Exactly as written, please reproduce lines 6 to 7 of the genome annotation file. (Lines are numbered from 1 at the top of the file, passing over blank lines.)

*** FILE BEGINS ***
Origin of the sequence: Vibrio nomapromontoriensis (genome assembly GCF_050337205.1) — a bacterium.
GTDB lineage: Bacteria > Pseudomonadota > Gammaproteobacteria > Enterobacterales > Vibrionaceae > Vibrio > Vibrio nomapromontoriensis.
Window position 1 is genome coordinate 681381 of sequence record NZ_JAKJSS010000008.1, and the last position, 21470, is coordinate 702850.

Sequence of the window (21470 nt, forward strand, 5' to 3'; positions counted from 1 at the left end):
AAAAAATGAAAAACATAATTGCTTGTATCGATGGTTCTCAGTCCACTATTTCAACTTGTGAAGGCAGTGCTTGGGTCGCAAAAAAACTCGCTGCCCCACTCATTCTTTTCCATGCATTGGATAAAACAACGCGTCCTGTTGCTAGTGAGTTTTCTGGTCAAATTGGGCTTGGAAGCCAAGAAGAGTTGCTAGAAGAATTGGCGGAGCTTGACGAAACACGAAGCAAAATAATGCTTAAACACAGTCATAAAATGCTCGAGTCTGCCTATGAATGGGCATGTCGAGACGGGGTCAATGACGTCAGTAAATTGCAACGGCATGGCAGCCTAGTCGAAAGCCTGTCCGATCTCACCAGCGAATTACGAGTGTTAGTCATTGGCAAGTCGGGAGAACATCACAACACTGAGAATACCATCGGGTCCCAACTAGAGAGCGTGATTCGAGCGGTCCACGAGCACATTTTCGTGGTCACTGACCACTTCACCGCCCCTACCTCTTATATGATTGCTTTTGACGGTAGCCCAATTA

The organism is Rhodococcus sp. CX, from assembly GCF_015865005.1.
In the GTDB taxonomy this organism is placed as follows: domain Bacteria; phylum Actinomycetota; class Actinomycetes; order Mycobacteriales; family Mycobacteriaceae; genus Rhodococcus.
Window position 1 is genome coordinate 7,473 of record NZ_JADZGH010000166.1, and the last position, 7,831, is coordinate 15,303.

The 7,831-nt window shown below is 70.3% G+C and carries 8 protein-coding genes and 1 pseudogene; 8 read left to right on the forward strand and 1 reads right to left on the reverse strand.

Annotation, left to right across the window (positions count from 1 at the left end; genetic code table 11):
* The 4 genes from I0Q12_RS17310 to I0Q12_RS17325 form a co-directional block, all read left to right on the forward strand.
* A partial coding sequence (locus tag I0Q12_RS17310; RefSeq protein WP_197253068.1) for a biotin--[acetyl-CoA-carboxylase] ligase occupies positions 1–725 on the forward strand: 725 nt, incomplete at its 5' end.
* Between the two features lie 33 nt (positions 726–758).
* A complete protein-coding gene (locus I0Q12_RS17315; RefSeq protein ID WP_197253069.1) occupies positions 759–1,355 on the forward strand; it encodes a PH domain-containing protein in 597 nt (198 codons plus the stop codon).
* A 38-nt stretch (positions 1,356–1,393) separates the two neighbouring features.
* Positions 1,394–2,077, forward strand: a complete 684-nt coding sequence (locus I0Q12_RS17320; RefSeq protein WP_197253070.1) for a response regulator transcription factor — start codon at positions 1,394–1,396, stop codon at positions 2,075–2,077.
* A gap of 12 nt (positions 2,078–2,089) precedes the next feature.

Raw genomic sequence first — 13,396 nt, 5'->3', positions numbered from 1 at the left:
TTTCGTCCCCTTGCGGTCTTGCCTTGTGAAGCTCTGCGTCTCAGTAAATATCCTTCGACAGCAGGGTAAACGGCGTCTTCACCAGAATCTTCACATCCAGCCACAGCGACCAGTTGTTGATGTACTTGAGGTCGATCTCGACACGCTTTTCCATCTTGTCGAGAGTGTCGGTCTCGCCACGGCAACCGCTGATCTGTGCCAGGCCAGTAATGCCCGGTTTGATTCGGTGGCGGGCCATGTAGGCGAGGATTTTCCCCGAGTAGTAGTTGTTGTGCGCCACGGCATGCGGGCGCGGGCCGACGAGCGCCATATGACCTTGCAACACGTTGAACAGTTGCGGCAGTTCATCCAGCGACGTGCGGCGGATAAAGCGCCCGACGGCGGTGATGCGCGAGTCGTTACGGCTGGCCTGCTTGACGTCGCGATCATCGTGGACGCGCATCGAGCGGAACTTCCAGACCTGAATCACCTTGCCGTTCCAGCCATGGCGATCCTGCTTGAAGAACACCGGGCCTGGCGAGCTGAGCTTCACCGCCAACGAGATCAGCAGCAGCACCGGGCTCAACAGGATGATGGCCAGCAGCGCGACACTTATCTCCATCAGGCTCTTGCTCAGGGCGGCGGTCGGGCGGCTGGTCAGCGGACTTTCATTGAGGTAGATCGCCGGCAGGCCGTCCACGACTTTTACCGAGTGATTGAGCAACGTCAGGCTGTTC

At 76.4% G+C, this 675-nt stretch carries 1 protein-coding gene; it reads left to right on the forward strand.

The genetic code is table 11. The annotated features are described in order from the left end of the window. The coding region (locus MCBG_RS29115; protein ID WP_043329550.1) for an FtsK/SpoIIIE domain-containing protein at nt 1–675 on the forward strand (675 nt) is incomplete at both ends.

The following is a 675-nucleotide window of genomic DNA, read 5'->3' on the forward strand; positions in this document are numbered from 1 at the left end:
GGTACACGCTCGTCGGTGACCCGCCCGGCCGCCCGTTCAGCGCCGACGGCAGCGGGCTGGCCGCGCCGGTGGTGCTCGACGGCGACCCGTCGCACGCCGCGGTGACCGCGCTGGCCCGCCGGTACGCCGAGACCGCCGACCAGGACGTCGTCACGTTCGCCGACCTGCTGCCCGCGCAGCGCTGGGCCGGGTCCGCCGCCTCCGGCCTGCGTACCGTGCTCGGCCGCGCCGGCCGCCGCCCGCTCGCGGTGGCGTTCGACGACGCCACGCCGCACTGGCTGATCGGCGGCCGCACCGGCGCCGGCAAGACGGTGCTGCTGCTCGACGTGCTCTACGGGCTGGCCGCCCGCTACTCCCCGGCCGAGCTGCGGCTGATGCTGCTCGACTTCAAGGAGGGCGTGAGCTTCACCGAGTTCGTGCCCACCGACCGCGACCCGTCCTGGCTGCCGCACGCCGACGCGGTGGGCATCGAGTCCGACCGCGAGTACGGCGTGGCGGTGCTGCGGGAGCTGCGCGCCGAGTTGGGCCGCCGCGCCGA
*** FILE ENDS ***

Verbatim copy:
The organism is Rhodococcus sp. CX, from assembly GCF_015865005.1.
In the GTDB taxonomy this organism is placed as follows: domain Bacteria; phylum Actinomycetota; class Actinomycetes; order Mycobacteriales; family Mycobacteriaceae; genus Rhodococcus.